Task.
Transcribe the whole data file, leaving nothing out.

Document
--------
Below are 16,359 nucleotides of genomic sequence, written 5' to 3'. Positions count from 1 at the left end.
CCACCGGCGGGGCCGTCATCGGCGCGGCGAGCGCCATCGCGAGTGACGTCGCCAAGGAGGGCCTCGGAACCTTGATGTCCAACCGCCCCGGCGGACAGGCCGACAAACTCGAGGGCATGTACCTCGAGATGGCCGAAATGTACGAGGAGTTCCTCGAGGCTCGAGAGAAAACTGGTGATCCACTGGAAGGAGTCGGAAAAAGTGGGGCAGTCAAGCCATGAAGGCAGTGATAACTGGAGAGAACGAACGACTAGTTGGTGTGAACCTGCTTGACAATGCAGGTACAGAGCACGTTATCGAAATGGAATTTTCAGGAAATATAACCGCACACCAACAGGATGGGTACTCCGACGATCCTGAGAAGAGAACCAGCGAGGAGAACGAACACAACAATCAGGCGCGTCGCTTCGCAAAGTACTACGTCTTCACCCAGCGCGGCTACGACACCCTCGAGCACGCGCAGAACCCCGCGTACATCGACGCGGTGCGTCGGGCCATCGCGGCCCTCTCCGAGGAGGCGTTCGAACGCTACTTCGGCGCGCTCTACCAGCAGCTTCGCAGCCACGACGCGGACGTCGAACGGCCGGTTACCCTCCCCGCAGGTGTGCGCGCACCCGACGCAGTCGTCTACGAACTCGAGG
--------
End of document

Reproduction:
Below are 16,359 nucleotides of genomic sequence, written 5' to 3'. Positions count from 1 at the left end.
CCACCGGCGGGGCCGTCATCGGCGCGGCGAGCGCCATCGCGAGTGACGTCGCCAAGGAGGGCCTCGGAACCTTGATGTCCAACCGCCCCGGCGGACAGGCCGACAAACTCGAGGGCATGTACCTCGAGATGGCCGAAATGTACGAGGAGTTCCTCGAGGCTCGAGAGAAAACTGGTGATCCACTGGAAGGAGTCGGAAAAAGTGGGGCAGTCAAGCCATGAAGGCAGTGATAACTGGAGAGAACGAACGACTAGTTGGTGTGAACCTGCTTGACAATGCAGGTACAGAGCACGTTATCGAAATGGAATTTTCAGGAAATATAACCGCACACCAACAGGATGGGTACTCCGACGATCCTGAGAAGAGAACCAGCGAGGAGAACGAACACAACAATCAGGCGCGTCGCTTCGCAAAGTACTACGTCTTCACCCAGCGCGGCTACGACACCCTCGAGCACGCGCAGAACCCCGCGTACATCGACGCGGTGCGTCGGGCCATCGCGGCCCTCTCCGAGGAGGCGTTCGAACGCTACTTCGGCGCGCTCTACCAGCAGCTTCGCAGCCACGACGCGGACGTCGAACGGCCGGTTACCCTCCCCGCAGGTGTGCGCGCACCCGACGCAGTCGTCTACGAACTCGAGG